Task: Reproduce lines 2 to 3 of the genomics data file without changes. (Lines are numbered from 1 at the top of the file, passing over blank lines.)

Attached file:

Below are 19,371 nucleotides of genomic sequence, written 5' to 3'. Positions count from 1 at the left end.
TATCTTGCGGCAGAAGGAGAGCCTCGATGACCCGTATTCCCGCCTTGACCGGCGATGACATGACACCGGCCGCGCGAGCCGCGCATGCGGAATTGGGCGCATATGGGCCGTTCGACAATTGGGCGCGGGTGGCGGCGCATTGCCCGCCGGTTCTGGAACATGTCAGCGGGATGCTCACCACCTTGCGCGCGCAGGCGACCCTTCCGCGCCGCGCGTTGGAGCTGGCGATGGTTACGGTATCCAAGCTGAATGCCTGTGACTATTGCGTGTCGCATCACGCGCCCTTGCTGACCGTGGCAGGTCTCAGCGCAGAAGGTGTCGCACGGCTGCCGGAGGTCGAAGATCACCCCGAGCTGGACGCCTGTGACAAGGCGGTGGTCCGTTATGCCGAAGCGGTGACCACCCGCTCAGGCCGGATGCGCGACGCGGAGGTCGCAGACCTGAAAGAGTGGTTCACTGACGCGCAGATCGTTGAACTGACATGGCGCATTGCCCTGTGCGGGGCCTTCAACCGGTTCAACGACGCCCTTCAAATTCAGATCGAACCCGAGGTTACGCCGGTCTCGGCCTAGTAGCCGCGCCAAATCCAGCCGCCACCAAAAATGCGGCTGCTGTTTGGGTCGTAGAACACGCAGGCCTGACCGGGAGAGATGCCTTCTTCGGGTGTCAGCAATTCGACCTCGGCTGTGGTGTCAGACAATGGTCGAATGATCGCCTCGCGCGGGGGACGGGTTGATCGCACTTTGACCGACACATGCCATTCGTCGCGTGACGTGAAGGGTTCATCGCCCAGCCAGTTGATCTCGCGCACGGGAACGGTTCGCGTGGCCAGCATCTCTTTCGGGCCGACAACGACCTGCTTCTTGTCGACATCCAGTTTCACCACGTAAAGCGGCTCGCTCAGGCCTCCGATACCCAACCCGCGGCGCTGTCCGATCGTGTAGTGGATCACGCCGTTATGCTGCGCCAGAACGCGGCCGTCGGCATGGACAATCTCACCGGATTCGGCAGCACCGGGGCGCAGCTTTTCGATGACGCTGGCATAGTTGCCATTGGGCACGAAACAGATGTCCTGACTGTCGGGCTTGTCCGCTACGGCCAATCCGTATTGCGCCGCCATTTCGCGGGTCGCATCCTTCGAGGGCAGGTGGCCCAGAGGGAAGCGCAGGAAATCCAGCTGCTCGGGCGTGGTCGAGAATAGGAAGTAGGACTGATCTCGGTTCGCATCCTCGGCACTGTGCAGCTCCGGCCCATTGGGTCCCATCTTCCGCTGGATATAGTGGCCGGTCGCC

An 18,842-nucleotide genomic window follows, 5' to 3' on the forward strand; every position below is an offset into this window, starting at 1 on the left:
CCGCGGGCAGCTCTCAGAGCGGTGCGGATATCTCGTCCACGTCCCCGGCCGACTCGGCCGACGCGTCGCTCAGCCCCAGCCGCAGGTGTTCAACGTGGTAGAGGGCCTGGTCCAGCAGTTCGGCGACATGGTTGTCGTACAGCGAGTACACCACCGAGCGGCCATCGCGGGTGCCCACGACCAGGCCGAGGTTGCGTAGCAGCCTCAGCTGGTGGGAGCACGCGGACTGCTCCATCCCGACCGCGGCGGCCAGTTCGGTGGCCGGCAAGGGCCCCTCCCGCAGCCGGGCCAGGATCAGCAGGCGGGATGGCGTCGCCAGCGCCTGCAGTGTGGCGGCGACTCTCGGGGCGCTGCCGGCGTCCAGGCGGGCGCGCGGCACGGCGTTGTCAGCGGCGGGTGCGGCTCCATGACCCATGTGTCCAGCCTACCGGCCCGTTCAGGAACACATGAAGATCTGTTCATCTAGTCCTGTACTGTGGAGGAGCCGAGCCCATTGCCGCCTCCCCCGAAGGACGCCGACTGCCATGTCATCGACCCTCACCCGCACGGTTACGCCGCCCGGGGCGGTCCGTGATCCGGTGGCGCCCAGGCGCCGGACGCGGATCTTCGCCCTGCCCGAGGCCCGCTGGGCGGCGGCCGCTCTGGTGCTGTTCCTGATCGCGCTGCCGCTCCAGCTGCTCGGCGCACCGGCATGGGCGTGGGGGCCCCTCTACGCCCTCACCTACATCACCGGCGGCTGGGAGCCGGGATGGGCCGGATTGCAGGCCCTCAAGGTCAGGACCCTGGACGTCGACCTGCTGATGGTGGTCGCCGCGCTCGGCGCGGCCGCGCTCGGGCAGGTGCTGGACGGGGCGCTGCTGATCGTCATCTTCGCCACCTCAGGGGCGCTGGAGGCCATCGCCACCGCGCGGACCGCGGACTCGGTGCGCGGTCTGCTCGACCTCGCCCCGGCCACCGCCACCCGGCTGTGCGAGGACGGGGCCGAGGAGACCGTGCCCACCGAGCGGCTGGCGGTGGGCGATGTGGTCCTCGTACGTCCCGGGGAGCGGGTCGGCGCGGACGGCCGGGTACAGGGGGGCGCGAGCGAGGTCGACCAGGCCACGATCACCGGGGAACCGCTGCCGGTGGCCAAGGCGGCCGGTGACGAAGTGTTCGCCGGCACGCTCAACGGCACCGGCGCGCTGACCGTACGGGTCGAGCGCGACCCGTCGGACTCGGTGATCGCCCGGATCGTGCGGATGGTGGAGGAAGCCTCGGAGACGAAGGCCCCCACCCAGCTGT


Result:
TATCTTGCGGCAGAAGGAGAGCCTCGATGACCCGTATTCCCGCCTTGACCGGCGATGACATGACACCGGCCGCGCGAGCCGCGCATGCGGAATTGGGCGCATATGGGCCGTTCGACAATTGGGCGCGGGTGGCGGCGCATTGCCCGCCGGTTCTGGAACATGTCAGCGGGATGCTCACCACCTTGCGCGCGCAGGCGACCCTTCCGCGCCGCGCGTTGGAGCTGGCGATGGTTACGGTATCCAAGCTGAATGCCTGTGACTATTGCGTGTCGCATCACGCGCCCTTGCTGACCGTGGCAGGTCTCAGCGCAGAAGGTGTCGCACGGCTGCCGGAGGTCGAAGATCACCCCGAGCTGGACGCCTGTGACAAGGCGGTGGTCCGTTATGCCGAAGCGGTGACCACCCGCTCAGGCCGGATGCGCGACGCGGAGGTCGCAGACCTGAAAGAGTGGTTCACTGACGCGCAGATCGTTGAACTGACATGGCGCATTGCCCTGTGCGGGGCCTTCAACCGGTTCAACGACGCCCTTCAAATTCAGATCGAACCCGAGGTTACGCCGGTCTCGGCCTAGTAGCCGCGCCAAATCCAGCCGCCACCAAAAATGCGGCTGCTGTTTGGGTCGTAGAACACGCAGGCCTGACCGGGAGAGATGCCTTCTTCGGGTGTCAGCAATTCGACCTCGGCTGTGGTGTCAGACAATGGTCGAATGATCGCCTCGCGCGGGGGACGGGTTGATCGCACTTTGACCGACACATGCCATTCGTCGCGTGACGTGAAGGGTTCATCGCCCAGCCAGTTGATCTCGCGCACGGGAACGGTTCGCGTGGCCAGCATCTCTTTCGGGCCGACAACGACCTGCTTCTTGTCGACATCCAGTTTCACCACGTAAAGCGGCTCGCTCAGGCCTCCGATACCCAACCCGCGGCGCTGTCCGATCGTGTAGTGGATCACGCCGTTATGCTGCGCCAGAACGCGGCCGTCGGCATGGACAATCTCACCGGATTCGGCAGCACCGGGGCGCAGCTTTTCGATGACGCTGGCATAGTTGCCATTGGGCACGAAACAGATGTCCTGACTGTCGGGCTTGTCCGCTACGGCCAATCCGTATTGCGCCGCCATTTCGCGGGTCGCATCCTTCGAGGGCAGGTGGCCCAGAGGGAAGCGCAGGAAATCCAGCTGCTCGGGCGTGGTCGAGAATAGGAAGTAGGACTGATCTCGGTTCGCATCCTCGGCACTGTGCAGCTCCGGCCCATTGGGTCCCATCTTCCGCTGGATATAGTGGCCGGTCGCC

An 18,842-nucleotide genomic window follows, 5' to 3' on the forward strand; every position below is an offset into this window, starting at 1 on the left: